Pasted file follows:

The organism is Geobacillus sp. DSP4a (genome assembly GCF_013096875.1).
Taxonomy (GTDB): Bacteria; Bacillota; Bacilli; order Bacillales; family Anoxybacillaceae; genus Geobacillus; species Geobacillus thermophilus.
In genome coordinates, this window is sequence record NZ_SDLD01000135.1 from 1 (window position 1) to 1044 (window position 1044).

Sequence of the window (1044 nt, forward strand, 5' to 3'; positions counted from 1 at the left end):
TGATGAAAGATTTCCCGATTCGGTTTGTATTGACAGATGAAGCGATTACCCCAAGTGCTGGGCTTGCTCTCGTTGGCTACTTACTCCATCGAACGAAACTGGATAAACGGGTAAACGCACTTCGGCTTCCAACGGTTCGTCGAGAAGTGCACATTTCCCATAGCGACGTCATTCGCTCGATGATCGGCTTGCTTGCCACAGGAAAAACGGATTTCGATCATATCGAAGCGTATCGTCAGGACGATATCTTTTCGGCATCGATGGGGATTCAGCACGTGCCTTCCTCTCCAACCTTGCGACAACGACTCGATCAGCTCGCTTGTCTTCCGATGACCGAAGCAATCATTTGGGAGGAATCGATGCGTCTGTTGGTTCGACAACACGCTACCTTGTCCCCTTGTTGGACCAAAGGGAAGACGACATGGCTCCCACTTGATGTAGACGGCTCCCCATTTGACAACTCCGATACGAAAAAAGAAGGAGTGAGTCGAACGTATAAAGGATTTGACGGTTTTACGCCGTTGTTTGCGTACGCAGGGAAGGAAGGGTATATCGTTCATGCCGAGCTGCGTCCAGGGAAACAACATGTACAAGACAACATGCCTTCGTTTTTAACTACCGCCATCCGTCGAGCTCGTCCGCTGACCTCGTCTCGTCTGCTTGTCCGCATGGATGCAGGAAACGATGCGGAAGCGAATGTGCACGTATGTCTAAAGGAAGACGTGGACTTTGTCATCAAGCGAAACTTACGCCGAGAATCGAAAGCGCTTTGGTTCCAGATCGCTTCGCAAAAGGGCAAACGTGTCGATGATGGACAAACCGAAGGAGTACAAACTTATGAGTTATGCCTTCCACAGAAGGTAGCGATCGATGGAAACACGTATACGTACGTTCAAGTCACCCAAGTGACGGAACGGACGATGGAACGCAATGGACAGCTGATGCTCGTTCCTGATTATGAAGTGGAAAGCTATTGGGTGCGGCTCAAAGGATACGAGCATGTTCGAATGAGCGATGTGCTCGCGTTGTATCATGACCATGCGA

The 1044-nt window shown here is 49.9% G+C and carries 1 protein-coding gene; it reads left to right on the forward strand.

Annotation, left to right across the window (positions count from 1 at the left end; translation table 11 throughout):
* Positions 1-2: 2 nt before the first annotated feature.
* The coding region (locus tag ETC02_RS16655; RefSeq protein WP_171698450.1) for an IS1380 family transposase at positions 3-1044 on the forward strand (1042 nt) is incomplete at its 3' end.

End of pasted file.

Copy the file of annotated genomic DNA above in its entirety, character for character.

The organism is Geobacillus sp. DSP4a (genome assembly GCF_013096875.1).
Taxonomy (GTDB): Bacteria; Bacillota; Bacilli; order Bacillales; family Anoxybacillaceae; genus Geobacillus; species Geobacillus thermophilus.
In genome coordinates, this window is sequence record NZ_SDLD01000135.1 from 1 (window position 1) to 1044 (window position 1044).

Sequence of the window (1044 nt, forward strand, 5' to 3'; positions counted from 1 at the left end):
TGATGAAAGATTTCCCGATTCGGTTTGTATTGACAGATGAAGCGATTACCCCAAGTGCTGGGCTTGCTCTCGTTGGCTACTTACTCCATCGAACGAAACTGGATAAACGGGTAAACGCACTTCGGCTTCCAACGGTTCGTCGAGAAGTGCACATTTCCCATAGCGACGTCATTCGCTCGATGATCGGCTTGCTTGCCACAGGAAAAACGGATTTCGATCATATCGAAGCGTATCGTCAGGACGATATCTTTTCGGCATCGATGGGGATTCAGCACGTGCCTTCCTCTCCAACCTTGCGACAACGACTCGATCAGCTCGCTTGTCTTCCGATGACCGAAGCAATCATTTGGGAGGAATCGATGCGTCTGTTGGTTCGACAACACGCTACCTTGTCCCCTTGTTGGACCAAAGGGAAGACGACATGGCTCCCACTTGATGTAGACGGCTCCCCATTTGACAACTCCGATACGAAAAAAGAAGGAGTGAGTCGAACGTATAAAGGATTTGACGGTTTTACGCCGTTGTTTGCGTACGCAGGGAAGGAAGGGTATATCGTTCATGCCGAGCTGCGTCCAGGGAAACAACATGTACAAGACAACATGCCTTCGTTTTTAACTACCGCCATCCGTCGAGCTCGTCCGCTGACCTCGTCTCGTCTGCTTGTCCGCATGGATGCAGGAAACGATGCGGAAGCGAATGTGCACGTATGTCTAAAGGAAGACGTGGACTTTGTCATCAAGCGAAACTTACGCCGAGAATCGAAAGCGCTTTGGTTCCAGATCGCTTCGCAAAAGGGCAAACGTGTCGATGATGGACAAACCGAAGGAGTACAAACTTATGAGTTATGCCTTCCACAGAAGGTAGCGATCGATGGAAACACGTATACGTACGTTCAAGTCACCCAAGTGACGGAACGGACGATGGAACGCAATGGACAGCTGATGCTCGTTCCTGATTATGAAGTGGAAAGCTATTGGGTGCGGCTCAAAGGATACGAGCATGTTCGAATGAGCGATGTGCTCGCGTTGTATCATGACCATGCGA

The 1044-nt window shown here is 49.9% G+C and carries 1 protein-coding gene; it reads left to right on the forward strand.

Annotation, left to right across the window (positions count from 1 at the left end; translation table 11 throughout):
* Positions 1-2: 2 nt before the first annotated feature.
* The coding region (locus tag ETC02_RS16655; RefSeq protein WP_171698450.1) for an IS1380 family transposase at positions 3-1044 on the forward strand (1042 nt) is incomplete at its 3' end.